This week New York City rolled out a welcome mat for world leaders at the United Nations General Assembly. But Venezuelan President Hugo Chavez got something extra. Hes the star of Oliver Stones new documentary, South of the Border and he attended the U.S. premiere just after he addressed the U.N.

NPRs Robert Smith was there.

ROBERT SMITH: This was not your typical Hollywood red carpet event. To tell you the truth, the carpet was gray. The only red was the man the photographers were waiting for, socialist President Hugo Chavez.

(Soundbite of crowd)

SMITH: He arrived wearing a chic tomato color turtleneck.

(Soundbite of crowd)

SMITH: And he took to the whole movie premier thing like a natural. He mugged for the cameras, he stopped at every microphone, he praised his director, Oliver Stone.

President HUGO CHAVEZ (Venezuela): (Foreign language spoken)

SMITH: Chavez grabbed Stone and pointed to the directors skull, called him a genius. And said Stone was able to interpret what was really going on in South America.

Pres. CHAVEZ: A revolution.

SMITH: Oliver Stone directs mostly features, movies like Platoon, and JFK and Wall Street. But he does dabble in documentaries. Hes focused on Yasser Arafat and Fidel Castro. Hugo Chavez was a natural sequel.

Mr. OLIVER STONE (Director, South of the Border): Hes an underdog and I want to give him a fair shake, and I think the movie does that.

SMITH: It must be difficult to call this movie a documentary. In fact, Stone describes it as a rebuttal. It opens with a montage of the most outlandish things that the U.S. media has said about Hugo Chavez.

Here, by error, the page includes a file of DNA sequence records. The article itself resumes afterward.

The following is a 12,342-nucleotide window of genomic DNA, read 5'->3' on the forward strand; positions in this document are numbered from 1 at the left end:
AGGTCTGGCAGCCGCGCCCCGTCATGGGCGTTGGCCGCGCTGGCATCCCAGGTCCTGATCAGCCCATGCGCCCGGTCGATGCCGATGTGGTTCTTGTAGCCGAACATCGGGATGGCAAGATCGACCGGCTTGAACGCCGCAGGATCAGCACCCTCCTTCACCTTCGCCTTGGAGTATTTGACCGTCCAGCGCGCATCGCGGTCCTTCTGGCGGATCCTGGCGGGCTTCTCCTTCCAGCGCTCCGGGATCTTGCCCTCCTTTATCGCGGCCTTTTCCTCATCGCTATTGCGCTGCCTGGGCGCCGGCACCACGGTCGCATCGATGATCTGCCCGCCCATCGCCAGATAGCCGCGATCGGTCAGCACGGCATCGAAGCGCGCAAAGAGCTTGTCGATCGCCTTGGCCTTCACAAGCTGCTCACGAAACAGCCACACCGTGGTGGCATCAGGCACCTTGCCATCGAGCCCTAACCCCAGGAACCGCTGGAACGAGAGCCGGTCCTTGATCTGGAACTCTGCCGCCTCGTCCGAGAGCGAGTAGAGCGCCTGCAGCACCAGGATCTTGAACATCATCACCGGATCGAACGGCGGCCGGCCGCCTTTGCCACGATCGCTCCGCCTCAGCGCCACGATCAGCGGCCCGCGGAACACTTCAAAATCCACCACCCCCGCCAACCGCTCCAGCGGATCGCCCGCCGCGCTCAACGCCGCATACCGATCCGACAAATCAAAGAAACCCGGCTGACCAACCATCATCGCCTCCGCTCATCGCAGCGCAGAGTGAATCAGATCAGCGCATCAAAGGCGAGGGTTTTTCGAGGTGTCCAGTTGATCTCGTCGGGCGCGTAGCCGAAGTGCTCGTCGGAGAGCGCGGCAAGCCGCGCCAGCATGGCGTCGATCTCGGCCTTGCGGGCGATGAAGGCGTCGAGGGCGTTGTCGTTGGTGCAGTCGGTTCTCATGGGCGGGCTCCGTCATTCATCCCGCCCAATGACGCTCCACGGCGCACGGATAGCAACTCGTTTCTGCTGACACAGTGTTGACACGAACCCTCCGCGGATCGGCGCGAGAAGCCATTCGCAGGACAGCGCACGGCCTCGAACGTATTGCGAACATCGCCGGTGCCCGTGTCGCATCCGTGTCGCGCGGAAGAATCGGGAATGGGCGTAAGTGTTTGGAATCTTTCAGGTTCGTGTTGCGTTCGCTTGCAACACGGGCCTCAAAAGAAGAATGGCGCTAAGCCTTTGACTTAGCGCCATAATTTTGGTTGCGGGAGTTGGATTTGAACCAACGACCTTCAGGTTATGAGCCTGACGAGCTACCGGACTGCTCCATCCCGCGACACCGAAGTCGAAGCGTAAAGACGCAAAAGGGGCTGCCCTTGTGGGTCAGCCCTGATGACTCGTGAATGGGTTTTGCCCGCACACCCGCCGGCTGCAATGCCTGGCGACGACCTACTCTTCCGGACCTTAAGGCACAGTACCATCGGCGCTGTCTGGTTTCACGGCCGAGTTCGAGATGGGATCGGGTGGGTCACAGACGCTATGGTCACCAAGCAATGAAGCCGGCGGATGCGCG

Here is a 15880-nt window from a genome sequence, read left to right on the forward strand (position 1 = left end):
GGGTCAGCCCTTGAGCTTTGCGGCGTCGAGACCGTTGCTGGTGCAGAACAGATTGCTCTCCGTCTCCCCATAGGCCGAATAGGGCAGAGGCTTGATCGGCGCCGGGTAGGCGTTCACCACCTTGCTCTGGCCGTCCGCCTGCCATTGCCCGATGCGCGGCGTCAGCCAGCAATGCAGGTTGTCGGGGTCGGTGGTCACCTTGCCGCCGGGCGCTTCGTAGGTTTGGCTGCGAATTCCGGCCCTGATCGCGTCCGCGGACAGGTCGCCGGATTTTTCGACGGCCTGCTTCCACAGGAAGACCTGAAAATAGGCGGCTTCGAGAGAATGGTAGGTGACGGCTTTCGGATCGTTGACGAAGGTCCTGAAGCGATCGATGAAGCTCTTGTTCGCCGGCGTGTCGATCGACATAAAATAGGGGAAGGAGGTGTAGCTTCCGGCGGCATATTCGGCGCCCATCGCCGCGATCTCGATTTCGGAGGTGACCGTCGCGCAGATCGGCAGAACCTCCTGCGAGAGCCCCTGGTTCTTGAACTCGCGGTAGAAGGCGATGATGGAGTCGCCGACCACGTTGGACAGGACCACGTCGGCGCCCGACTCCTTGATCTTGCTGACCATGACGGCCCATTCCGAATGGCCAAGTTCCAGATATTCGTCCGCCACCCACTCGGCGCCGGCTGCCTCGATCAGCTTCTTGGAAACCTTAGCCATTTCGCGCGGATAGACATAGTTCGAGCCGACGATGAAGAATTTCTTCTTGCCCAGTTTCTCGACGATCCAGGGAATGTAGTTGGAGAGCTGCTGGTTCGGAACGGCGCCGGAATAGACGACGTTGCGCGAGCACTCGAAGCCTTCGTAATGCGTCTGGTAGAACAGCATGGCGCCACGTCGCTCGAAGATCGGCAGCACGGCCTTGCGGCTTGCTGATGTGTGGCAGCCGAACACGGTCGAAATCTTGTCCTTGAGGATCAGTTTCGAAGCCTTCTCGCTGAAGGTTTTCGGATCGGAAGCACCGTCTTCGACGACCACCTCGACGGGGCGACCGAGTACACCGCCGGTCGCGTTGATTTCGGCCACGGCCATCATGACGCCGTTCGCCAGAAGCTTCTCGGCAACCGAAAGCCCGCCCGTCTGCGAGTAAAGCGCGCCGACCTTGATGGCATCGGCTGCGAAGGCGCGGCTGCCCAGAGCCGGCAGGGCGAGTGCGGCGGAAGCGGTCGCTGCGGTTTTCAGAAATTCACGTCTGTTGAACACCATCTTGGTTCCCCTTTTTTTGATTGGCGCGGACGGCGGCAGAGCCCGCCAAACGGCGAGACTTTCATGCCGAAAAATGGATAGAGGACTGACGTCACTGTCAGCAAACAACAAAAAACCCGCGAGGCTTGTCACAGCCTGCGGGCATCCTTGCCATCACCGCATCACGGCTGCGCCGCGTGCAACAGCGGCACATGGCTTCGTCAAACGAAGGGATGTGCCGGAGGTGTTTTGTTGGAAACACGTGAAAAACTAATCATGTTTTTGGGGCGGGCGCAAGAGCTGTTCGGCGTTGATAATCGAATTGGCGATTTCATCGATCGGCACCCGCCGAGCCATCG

(Soundbite of documentary, South of the Border)

Unidentified Man #1: The Venezuelan president has become more dangerous to the U.S. than Fidel Castro ever was. Hes more dangerous than bin Laden and the effects of Chavezs war against America could eclipse those of 9/11.

SMITH: Oliver Stone takes the film to the opposite extreme. If the U.S. media paints Chavez as Satan, then Stone is going to show an angel sent to save South America.

(Soundbite of documentary, South of the Border)

Unidentified Man #2: Who is Hugo Chavez? Where did he come from? He was literally born in a mud hut and grew up in poverty

SMITH: The film is at its best when its tracking Chavezs dramatic rise to power. But most of the film plays as the strange buddy picture. Oliver Stone hangs out in the presidential palace. Oliver Stone flies on Chavezs private jet, Oliver Stone and Chavez tour factories. Throughout this whole thing, Stone the man famous for his conspiracy theories and questioning of the official story, never asks a single challenging question. Instead, he asked do you have any fun? Do you ever read for pleasure?

(Soundbite of documentary, South of the Border)

Mr. STONE: What time did you go to sleep last night?

Pres. CHAVEZ: (Foreign language spoken)

Mr. STONE: Three a.m.? Did you work until 2 or what

SMITH: Stone never brings up any controversy. He never asked why Chavez revoked the licenses of private radio and TV stations. He doesnt talk about the Amnesty International report, criticizing the country for human rights abuses. Stone never interviews a single, average citizen of Venezuela. Instead, he jets around the region to talk to Chavezs allies and hang out with them, like President Evo Morales of Bolivia.

(Soundbite of documentary, South of the Border)

Mr. STONE: I want to play soccer with the president. Can you show me a little soccer action?

(Soundbite of music)

SMITH: At the end of the premier, Hugo Chavez was grinning. Evo Morales who also attended said this movie should air on CNN. Everyday, Chavez joked. Welcome to the axis of evil, Morales said to Stone. After the party, I asked Stone, what happened to the skeptical director of films like JFK? He said he learn something from that movie. If you try and include back and forth debate in a film, it just confuses people.

Mr. STONE: I dont pretend that the movie is a three or four-hour documentation of all the issues. It is simply a road movie that shows that Chavez works. So, if you want to deal in the 10 percent of negatives, and you want to dice and slice your movie for that 10 percent, youre going to hurt the movie. Youre going to - thats not the point.

SMITH: The point, as always been in Oliver Stone film, is that Oliver Stone keeps complete control. Thats a trick even Hugo Chavez might admire.

Robert Smith, NPR News, New York.

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